Listed Credit Market Commentary: March 2023
The year started off with a flurry of auctions, notably in the bank senior unsecured notes, where record bid levels were reported. In addition, the corporate sector had a good rebound year-on-year, with Toyota leading issuances after raising R2.65 billion from two well supported auctions during the quarter. In the property sector, Investec Property Fund dominated with gross issuances of R2.4 billion. On a net basis (after accounting for redemptions, maturities, and delistings), the property sector was led by Resilient with just under R1 billion, closely followed by Growthpoint. Across all sectors, auction participation was robust with most bid cover ratios above 2x, and clearing spreads on the lower end of the price guidance with some issuances clearing below price guidance.
In the first quarter of 2023, the gross issuance of bonds and commercial paper reached a total of around R55 billion, about a 15% increase compared to the previous quarter, and a substantial 73% increase year-on-year. This growth was primarily driven by the financial sector, which issued about R22 billion of bonds (down 5% quarter-on-quarter but up 49% year-on-year), and state-owned enterprises (SOEs), which placed close to R20 billion of bonds (up 163% quarter-on-quarter and 93% year-on-year). Among the SOEs, Eskom emerged as the largest issuer in the quarter, placing R16 billion of notes as it refinanced the ES23 and early-redeemed the ECN24.
In February, Transnet sucessfully placed USD1 billion in the offshore bond market. The issuance effectively addressed the short-term liquidity requirements, reducing Transnet’s reliance on the local bond market to extinguish the bridge to bond implemented last year.
Figure 1: Monthly gross term bond and securitisation issuance
On a net basis the bond market contracted by about R9 billion in the quarter. This contraction was primarily attributable to the SOE sector, which shrank by R14.1 billion, largely because of Eskom’s R8.4 billion and DBSA’s R5.7 billion maturities. In contrast, the corporate sector grew by R2.4 billion during the quarter, and the financial sector expanded by R3.2 billion.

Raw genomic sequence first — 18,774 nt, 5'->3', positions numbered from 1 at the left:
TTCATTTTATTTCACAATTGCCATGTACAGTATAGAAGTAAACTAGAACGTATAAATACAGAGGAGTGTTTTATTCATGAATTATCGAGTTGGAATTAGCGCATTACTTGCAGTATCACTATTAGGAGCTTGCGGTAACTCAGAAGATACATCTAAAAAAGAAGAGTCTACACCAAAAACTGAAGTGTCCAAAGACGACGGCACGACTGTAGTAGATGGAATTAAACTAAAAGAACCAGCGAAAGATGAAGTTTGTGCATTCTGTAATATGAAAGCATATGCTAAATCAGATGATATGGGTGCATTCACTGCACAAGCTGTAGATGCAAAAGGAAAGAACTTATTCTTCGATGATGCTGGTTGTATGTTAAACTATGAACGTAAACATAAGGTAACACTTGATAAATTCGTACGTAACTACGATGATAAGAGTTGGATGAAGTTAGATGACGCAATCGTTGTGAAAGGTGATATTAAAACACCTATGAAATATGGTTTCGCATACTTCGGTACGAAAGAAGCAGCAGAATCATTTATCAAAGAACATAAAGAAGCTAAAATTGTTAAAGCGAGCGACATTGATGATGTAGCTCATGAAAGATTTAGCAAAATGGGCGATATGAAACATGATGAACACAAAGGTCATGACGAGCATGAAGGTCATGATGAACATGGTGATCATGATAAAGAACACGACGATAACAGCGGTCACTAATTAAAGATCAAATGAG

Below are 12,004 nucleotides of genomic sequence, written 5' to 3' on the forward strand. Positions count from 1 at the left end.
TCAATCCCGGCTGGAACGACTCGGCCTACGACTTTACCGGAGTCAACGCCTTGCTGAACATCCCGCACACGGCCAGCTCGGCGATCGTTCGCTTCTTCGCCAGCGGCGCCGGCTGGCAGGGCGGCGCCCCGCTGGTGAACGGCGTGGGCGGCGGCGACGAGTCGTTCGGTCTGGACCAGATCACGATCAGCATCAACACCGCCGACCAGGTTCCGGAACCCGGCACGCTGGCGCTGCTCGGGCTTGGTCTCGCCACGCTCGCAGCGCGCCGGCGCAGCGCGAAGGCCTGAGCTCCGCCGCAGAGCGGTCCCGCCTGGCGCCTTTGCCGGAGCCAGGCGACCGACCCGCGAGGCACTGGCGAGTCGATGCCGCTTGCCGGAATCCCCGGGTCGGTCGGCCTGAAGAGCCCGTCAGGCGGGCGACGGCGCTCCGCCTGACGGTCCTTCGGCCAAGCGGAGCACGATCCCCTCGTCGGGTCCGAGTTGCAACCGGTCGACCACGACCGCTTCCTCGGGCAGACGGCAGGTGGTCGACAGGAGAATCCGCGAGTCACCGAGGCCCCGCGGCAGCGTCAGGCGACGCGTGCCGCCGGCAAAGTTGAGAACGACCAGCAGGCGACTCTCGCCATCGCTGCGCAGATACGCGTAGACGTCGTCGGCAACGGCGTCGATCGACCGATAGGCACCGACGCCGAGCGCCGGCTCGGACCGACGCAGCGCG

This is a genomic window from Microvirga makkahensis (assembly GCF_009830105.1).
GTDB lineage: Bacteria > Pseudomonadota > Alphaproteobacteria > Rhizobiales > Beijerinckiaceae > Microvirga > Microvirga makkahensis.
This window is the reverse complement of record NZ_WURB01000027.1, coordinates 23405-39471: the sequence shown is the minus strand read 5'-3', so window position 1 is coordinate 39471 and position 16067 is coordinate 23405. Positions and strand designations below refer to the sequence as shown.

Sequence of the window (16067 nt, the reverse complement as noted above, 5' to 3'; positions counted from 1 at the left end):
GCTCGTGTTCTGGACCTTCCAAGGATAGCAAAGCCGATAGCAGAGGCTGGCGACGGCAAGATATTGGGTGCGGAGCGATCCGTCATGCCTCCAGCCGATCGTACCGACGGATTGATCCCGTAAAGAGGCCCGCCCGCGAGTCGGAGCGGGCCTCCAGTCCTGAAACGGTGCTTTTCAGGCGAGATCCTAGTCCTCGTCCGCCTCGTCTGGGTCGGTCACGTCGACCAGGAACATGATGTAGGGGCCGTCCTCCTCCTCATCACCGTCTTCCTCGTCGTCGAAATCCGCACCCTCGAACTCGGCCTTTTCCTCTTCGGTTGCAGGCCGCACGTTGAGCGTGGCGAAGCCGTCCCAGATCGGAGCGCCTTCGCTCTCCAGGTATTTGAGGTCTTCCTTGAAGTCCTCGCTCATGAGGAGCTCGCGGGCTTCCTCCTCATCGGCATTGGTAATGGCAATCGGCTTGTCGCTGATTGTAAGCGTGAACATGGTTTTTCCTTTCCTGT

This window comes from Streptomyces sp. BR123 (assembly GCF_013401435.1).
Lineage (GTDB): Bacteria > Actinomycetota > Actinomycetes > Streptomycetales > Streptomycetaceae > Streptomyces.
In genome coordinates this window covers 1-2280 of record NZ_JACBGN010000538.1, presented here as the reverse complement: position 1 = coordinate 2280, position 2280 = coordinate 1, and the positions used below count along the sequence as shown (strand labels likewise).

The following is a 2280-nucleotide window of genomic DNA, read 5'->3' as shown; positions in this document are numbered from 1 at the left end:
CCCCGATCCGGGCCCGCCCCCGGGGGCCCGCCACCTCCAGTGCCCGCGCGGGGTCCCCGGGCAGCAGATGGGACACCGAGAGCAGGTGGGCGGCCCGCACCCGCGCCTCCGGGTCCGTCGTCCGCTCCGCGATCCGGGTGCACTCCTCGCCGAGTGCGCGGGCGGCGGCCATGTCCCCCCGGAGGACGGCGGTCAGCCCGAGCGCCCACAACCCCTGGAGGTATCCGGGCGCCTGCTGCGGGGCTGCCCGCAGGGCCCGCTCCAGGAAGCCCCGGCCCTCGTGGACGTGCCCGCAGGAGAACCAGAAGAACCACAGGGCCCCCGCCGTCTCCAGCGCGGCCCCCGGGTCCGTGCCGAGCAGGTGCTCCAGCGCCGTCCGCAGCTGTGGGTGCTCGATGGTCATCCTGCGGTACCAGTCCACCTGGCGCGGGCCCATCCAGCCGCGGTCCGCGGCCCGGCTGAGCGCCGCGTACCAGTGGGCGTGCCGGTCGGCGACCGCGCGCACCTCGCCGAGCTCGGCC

There was a notable disruption in the international banking markets in the quarter, because of the failure of Silicon Valley Bank in the US and the write-down of AT1 notes at Credit Suisse. This led to a crisis of confidence in Credit Suisse, resulting in significant outflows of client funds and concerns about potential damage to the Swiss and global financial markets. To mitigate the Credit Suisse situation, extraordinary government support was provided, including liquidity assistance and guarantees for potential losses of certain assets that UBS would acquire as part of its takeover of Credit Suisse. This triggered a viability event, known as Point of Non-Viability (PONV), which empowered the regulator to bail-in the bank's AT1 bonds.
The issuance of local primary market subordinated bank instruments was limited following the write-down of Credit Suisse AT1 notes, with only one privately placed Investec AT1 note, in late March 2023, that priced at 3M Jibar + 340 basis points, which was issued at the same spread as the last Bank AT1 issuance in Dec 2022. In the local secondary market, the crisis caused no noticeable movement in AT1 spreads, unlike in the offshore markets where the write off resulted in the widening of AT1 spreads.
Secondary Market Overview
According to data provided by Standard Bank Securities, trading volumes in the secondary market amounted to R32.4 billion in the first quarter of 2023. Although down by 4% compared to the previous quarter, the trading volumes were up by a notable 39% year-on-year. The Financial sector dominated trading activity in the first quarter, accounting for 53% of the total, followed by Corporates at 27% and SOEs at 17%.
Figure 2: Turnover per sector
During the quarter spread movements in the secondary market compressed slightly, with the exception of some SOE unguaranteed notes, which experienced a slight widening. Among other SOEs, DBSA showed the most significant compression on a relative basis, indicating a market repricing from the elevated spreads observed during the pandemic.